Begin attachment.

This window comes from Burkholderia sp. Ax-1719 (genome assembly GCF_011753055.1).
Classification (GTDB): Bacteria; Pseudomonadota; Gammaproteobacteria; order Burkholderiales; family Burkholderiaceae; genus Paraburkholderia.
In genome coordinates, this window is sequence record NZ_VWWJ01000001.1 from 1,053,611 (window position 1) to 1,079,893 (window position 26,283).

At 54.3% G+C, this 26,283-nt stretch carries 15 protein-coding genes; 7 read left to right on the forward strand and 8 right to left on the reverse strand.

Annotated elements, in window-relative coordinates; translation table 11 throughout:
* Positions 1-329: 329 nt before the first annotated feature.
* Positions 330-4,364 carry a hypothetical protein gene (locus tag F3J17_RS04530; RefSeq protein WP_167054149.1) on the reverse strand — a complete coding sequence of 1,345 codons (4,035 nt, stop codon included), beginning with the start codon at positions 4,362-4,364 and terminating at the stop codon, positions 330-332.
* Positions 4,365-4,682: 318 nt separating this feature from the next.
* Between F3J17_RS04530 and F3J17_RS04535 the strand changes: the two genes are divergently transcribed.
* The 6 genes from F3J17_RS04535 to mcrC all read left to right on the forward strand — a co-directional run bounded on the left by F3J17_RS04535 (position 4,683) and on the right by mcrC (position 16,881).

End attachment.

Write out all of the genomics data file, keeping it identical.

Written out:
This window comes from Burkholderia sp. Ax-1719 (genome assembly GCF_011753055.1).
Classification (GTDB): Bacteria; Pseudomonadota; Gammaproteobacteria; order Burkholderiales; family Burkholderiaceae; genus Paraburkholderia.
In genome coordinates, this window is sequence record NZ_VWWJ01000001.1 from 1,053,611 (window position 1) to 1,079,893 (window position 26,283).

At 54.3% G+C, this 26,283-nt stretch carries 15 protein-coding genes; 7 read left to right on the forward strand and 8 right to left on the reverse strand.

Annotated elements, in window-relative coordinates; translation table 11 throughout:
* Positions 1-329: 329 nt before the first annotated feature.
* Positions 330-4,364 carry a hypothetical protein gene (locus tag F3J17_RS04530; RefSeq protein WP_167054149.1) on the reverse strand — a complete coding sequence of 1,345 codons (4,035 nt, stop codon included), beginning with the start codon at positions 4,362-4,364 and terminating at the stop codon, positions 330-332.
* Positions 4,365-4,682: 318 nt separating this feature from the next.
* Between F3J17_RS04530 and F3J17_RS04535 the strand changes: the two genes are divergently transcribed.
* The 6 genes from F3J17_RS04535 to mcrC all read left to right on the forward strand — a co-directional run bounded on the left by F3J17_RS04535 (position 4,683) and on the right by mcrC (position 16,881).